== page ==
Close this search box.

Step towards a fair tax policy

Since the financial crisis, countries have been cooperating more and more effectively to combat tax evasion. Meanwhile, this cooperation between countries extends beyond the OECD countries. 130 countries are now working together, within the Inclusive framework, to combat tax avoidance. Recently (29 May 2020), State Secretary for Finance Vijlbrief sent the new Fiscal Treaty Policy Memorandum 2020 (NFV) to the House of Representatives. The NFV sets out the Dutch negotiating position in bilateral tax treaties. On the positive side, more attention is being paid to the position of developing countries in such treaties, but a critical eye is still required.

Memorandum Fiscal Treaty Policy? What is it?

The NFV provides a starting point for the government for future treaty negotiations, using the OECD model treaty as a basis. The NFV aims to conclude bilateral tax treaties and promote economic relations between countries by eliminating double taxation. In this way, tax avoidance and evasion can be prevented. In such a bilateral tax treaty, taxing rights are shared, thus eliminating the risk of double taxation.

Without a tax treaty, both countries can tax a company, resulting in the same activity being taxed twice. A tax treaty prevents this. Given the Netherlands has an open economy and relatively small home market, it benefits from an extensive bilateral treaty network. It benefits employment and strengthens the Netherlands' position in the international market. But, this large treaty network of the Netherlands also has risks. Multinationals in particular manage to use the system in such a way that they have to pay virtually no tax, anywhere.

How does the Fiscal Treaty Policy Memorandum differ from its predecessor?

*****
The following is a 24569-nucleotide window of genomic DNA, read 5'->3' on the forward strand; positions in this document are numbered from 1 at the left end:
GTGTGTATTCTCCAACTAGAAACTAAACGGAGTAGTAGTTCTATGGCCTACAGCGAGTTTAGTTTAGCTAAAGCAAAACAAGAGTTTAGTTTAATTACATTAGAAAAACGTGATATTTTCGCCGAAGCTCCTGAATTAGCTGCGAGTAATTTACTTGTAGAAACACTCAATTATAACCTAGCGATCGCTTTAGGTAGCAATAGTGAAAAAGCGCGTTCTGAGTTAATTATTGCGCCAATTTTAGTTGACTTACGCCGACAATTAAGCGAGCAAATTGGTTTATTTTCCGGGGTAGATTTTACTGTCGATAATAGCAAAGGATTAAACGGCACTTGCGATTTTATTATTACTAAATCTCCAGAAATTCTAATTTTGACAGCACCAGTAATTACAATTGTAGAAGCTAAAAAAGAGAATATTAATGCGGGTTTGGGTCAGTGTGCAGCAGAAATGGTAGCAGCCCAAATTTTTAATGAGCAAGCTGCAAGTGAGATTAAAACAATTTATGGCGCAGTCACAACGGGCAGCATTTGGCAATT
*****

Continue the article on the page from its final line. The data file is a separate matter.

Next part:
NFV 2020 is the successor to the NFV from the year 2011. The notes differ in a number of areas. For instance, the NFV 2020 rightly pays more attention to tackling tax avoidance and to the special position of developing countries in the area of taxation. The economic relations between developed countries like the Netherlands and developing countries are almost never equal. It is mainly Dutch companies that operate and invest in developing countries. This is rarely the other way around.

It is very important for developing countries to be able to adequately tax these activities and investments that take place in their country by countries like the Netherlands. This is because they often have no other source of tax revenue. It is positive that the NFV 2020, compared to its predecessor, pays more attention to this. Accordingly, the new NFC includes an anti-abuse clause in tax treaties with developing countries. It also allows bilateral tax treaties with developing countries to adopt parts of the UN model treaty more quickly. This model treaty takes the interests of developing countries more strongly into account than the OECD model treaty, of which developing countries are therefore not members.

Fair tax policies matter to developing countries

The Netherlands is taking steps towards a fairer tax policy that pays attention to developing countries. In 2013, for instance, it announced the renegotiation of tax treaties with developing countries to add more anti-abuse measures. Still, bigger steps are needed.

Why is it so important that our tax policy pays great attention to developing countries? The Netherlands' tax policy is designed to allow multinationals to evade tax on a large scale. By using various complicated tax constructions, multinationals manage to pay significantly less, or even no, tax in countries where their production takes place. These lost tax revenues are often a multiple of what is received in development cooperation - a major policy incoherence. Instead, this money is badly needed for essentials, such as building a healthy public sector and a strong health system.

A miss in the NFV

Overall, we are making progress, but there really is room for improvement. More ambition could have been shown in terms of our policy towards developing countries. Last week, political parties in the House of Representatives, through a written consultation questions to the state secretary on this too. For example, withholding taxes for developing countries are easy to collect, but it is still unclear to what extent the government is willing to allow higher withholding taxes for developing countries.

It would also be nice if NFV 2020 were translated into English. Although the Netherlands is committed to capacity building in developing countries, knowledge on international taxation still varies widely between the Netherlands and developing countries. An English translation of the NFV could contribute to this. We look forward to the State Secretary's answers to the many questions submitted.

By: Anique Kanters
Photo: Flickr